Joanna is a co-PI on the Evolution in Changing Seas RCN and spent the week at the Synthesis Workshop at Shoals Marine Lab. It was a diverse group of marine and evolutionary biologist who are coming together to develop integrated frameworks for studying adaptation to ocean change. There is a great writeup in the Molecular Ecologist about the workshop.
Graduate student Alex Fraik started her 6 month NSF funded internship with Krista Nichols at NOAA. While most of her project will be analyzing existing datasets on fish before and after dam removal, she had a chance to participate in some fieldwork.
Joanna Kelley presented at the NHGRI Comparative Genomics Workshop in Bethesda, MD. It was a fantastic event bringing together ~115 genome biologists from around the country to discuss comparative genomics and the NHGRI strategic plan as it relates to comparative genomics. The schedule of speakers is here: https://www.genome.gov/event-calendar/perspectives-in-comparative-genomics-and-evolution
You can view Joanna’s talk here: https://www.youtube.com/watch?v=3bQvTevtGM4
You can view the moderated discussion here: https://www.youtube.com/watch?v=gzGdDLAGR10
Congratulations to Dr. Joanna Kelley and Dr. Michi Tobler for received funding for their Rules of Life proposal. The proposal is jointly funded by the NSF Division of Integrative Organismal Systems and Division of Environmental Biology. The grant Extreme Environments, Physiological Adaptation, and the Origin of Species (with Michael Tobler) will fund research on fish that have adapted to sulfidic springs throughout the Americas.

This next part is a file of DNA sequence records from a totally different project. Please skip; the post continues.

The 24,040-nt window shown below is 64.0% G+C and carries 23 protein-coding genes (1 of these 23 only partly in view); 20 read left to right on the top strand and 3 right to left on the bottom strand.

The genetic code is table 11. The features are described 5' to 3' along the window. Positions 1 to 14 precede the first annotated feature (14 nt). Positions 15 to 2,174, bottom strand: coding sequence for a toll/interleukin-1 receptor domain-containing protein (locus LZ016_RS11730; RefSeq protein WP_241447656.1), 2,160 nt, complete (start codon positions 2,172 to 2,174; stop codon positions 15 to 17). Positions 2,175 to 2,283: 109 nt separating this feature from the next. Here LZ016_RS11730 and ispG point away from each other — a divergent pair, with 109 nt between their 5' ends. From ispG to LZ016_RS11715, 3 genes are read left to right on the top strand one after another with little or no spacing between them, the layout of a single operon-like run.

A sulfidic spring in southern Mexico (above).
Thrilled to announce that our NSF proposal to study polar fish genome evolution has been funded!! Co-written with postdoc Scott Hotaling! The award abstract is located here: https://www.nsf.gov/awardsearch/showAward?AWD_ID=1906015
Congratulations to Scott Hotaling for receiving The Company of Biologists Travelling Fellowship! Scott will use the award to work with Katie Marshall at University of British Columbia to study thermal tolerance in ice worms!
Our paper on the genetics of glacier ice worms, which shows long-distance dispersal of ice worms is out today! The paper is in Proceedings of the Royal Society B! Birds eating ice worms may drive passive long-distance dispersal! Below is the first ever photographic proof of it, which postdoc Scott Hotaling took on Monday!
There is also a great write-up in the WSU Insider: https://news.wsu.edu/2019/06/26/unlocking-secrets-ice-worm/
We had a great visit with VPR Chris Keane and Mike Kluzik, director of the Office of Research Assurances. We talked about lab safety, laboratory challenges, and general building issues.